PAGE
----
Bullet dodging – European high yield in 2015

As the year draws to a close, 2015 has actually been a solid if unspectacular one for the European High Yield market. Total returns of a little under 3%* compare well to negative returns in the US and Global High Yield markets. European default rates also continue to trend lower, hitting 0.14% for the last twelve months to the end of November according to data from Bank of America Merrill Lynch. All good then?

Well, not really. The overall numbers look ok but this masks some dramatic pockets of weakness within the market. Several bonds have seen some large losses. The most notable perhaps being an 86% price drop by bonds issued by Abengoa SA, the Spanish renewables company. This has not been an isolated incident either. Investing in this environment brings to mind an iconic scene in “The Matrix”, when Neo, the main character, survives a sustained hail of bullets by effectively dodging them. He takes a few marginal hits but the point is he survives by ducking the more dangerous, fatal projectiles. Likewise, a successful 2015 for most European high yield investors has been defined in similar terms: you’ve had a good year if you dodged most of the bullets.

So where has the damage been done?  In the table below, we show the worst performing bond issuers this year in percentage terms. For the sake of simplicity, where there are multiple bonds issued by the same company, we have simply included only the worst performing amongst them.

Bullet dodging – European high yield in 2015

From the above, we can draw out a few themes. The big losses have been experienced in the following situations:

  1. Engineering companies with complex funding needs and emerging market exposure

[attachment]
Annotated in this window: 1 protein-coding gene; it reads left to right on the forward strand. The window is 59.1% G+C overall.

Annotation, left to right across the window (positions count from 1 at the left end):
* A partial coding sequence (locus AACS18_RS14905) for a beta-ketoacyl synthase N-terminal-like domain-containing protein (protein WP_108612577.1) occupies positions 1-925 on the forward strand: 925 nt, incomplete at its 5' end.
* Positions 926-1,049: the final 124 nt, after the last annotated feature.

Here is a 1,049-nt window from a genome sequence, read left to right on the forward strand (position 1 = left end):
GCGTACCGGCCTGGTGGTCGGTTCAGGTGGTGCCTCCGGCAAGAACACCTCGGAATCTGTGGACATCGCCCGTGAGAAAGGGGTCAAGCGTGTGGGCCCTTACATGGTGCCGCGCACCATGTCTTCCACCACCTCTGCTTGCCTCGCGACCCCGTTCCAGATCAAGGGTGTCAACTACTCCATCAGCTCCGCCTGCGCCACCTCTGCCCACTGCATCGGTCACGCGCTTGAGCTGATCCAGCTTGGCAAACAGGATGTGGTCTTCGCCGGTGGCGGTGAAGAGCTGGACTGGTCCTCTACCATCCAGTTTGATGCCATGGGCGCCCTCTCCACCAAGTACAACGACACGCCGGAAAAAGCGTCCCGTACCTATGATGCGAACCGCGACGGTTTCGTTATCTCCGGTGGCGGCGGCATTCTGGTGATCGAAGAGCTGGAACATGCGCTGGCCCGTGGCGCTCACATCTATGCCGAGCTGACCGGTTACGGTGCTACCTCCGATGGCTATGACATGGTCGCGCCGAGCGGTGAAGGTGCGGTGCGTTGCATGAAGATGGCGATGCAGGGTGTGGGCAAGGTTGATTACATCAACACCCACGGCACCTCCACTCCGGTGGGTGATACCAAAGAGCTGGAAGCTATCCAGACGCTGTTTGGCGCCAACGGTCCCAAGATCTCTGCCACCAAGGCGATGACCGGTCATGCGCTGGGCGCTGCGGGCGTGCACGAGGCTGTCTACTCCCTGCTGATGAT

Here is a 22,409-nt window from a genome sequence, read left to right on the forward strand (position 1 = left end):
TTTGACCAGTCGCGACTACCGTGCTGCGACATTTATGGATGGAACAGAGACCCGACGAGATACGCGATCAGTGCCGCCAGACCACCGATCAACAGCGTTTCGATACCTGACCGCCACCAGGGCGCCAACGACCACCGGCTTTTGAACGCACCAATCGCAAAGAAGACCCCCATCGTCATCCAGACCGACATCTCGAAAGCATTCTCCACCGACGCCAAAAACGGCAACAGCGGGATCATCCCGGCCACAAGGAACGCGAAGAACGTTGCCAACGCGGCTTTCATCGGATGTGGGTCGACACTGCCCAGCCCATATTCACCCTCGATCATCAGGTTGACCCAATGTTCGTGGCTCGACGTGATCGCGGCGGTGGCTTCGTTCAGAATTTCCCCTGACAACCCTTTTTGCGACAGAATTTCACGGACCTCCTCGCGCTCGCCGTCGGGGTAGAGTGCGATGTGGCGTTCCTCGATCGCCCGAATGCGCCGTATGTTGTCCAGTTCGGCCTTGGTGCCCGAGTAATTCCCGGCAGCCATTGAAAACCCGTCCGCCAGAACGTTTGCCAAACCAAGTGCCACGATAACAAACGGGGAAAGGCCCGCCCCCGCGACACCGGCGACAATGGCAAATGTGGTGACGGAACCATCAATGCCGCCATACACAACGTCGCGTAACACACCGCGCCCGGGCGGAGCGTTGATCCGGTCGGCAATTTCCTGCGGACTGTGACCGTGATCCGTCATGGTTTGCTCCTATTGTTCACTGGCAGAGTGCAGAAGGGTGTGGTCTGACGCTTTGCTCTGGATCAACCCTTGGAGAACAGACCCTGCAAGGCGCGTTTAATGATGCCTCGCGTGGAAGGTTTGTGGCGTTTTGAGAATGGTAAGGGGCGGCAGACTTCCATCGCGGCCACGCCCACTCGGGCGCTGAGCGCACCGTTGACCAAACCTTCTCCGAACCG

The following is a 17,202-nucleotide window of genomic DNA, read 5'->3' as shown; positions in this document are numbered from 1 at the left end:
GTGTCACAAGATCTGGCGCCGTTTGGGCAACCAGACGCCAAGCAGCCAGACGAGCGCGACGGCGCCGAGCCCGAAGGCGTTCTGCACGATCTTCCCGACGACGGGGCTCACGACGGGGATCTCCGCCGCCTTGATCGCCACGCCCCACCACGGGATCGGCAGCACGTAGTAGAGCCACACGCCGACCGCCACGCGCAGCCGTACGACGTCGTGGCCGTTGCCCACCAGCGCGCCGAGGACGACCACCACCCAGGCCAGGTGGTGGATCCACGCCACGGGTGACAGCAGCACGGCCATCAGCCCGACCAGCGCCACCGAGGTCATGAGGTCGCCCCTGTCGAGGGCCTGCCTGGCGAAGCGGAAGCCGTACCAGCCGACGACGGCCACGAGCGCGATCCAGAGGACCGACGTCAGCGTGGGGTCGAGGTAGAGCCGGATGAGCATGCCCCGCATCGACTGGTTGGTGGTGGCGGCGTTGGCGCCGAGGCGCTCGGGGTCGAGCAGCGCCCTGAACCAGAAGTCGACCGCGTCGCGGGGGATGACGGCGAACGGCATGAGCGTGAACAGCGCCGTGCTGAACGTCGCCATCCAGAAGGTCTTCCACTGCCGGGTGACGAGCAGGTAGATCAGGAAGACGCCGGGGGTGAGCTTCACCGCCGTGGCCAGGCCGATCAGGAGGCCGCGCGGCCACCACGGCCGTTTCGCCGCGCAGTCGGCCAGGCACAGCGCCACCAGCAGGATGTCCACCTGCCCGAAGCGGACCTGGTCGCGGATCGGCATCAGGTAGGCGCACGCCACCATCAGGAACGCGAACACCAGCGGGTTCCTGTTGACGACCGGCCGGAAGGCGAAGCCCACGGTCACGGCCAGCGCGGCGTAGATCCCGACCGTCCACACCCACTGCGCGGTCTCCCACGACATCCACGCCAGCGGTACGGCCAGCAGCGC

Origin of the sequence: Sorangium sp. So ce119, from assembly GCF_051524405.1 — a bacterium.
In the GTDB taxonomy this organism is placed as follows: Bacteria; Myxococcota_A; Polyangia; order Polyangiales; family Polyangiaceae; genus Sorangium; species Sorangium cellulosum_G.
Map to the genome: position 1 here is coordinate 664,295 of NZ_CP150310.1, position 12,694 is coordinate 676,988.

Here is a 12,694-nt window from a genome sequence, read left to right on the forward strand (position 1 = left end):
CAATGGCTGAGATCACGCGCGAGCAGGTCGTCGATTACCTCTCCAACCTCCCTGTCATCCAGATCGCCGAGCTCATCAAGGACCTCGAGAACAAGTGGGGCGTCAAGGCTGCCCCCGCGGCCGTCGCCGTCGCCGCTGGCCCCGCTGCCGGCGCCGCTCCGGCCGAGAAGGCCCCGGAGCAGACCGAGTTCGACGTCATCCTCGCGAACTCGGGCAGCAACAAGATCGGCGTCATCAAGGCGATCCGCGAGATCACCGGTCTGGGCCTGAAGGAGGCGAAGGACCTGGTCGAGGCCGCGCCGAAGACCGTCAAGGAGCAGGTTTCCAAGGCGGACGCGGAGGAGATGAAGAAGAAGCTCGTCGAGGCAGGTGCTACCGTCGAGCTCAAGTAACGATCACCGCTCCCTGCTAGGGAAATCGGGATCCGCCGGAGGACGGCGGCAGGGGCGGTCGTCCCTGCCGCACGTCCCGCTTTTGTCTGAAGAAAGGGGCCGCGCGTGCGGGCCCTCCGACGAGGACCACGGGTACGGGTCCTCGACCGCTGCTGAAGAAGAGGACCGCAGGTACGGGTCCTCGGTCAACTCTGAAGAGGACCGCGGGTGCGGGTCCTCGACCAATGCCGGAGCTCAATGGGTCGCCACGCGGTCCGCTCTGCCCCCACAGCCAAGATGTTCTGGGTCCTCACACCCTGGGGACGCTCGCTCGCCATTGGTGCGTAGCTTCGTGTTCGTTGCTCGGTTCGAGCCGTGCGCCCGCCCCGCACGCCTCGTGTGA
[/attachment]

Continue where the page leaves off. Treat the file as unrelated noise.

2. Brazilian corporate issuers
  3. Any company that has significant exposure to falling energy prices
  4. Steel makers
  5. Struggling retailers

Indeed, I think it’s fair to say much of the recent weakness in the US high market has been driven by many of the same factors (not least the moves in the energy and commodity related space). The difference is that exposures to some of the poorer performing sectors are comparatively much higher in the US, so the overall impact is more meaningful.

What I think is interesting here is that this shows the European market has not been immune to such forces and investors still need to be cognisant of the risks, particularly as the market has held up so well this year.  Bullet dodging, therefore, is still likely to be a useful skill going into 2016.
Bullet dodging – European high yield in 2015

*Total return of +2.8% year to December 9th, BofA Merrill Lynch European Currency HY Index

The value of investments will fluctuate, which will cause prices to fall as well as rise and you may not get back the original amount you invested. Past performance is not a guide to future performance.

Next Blogs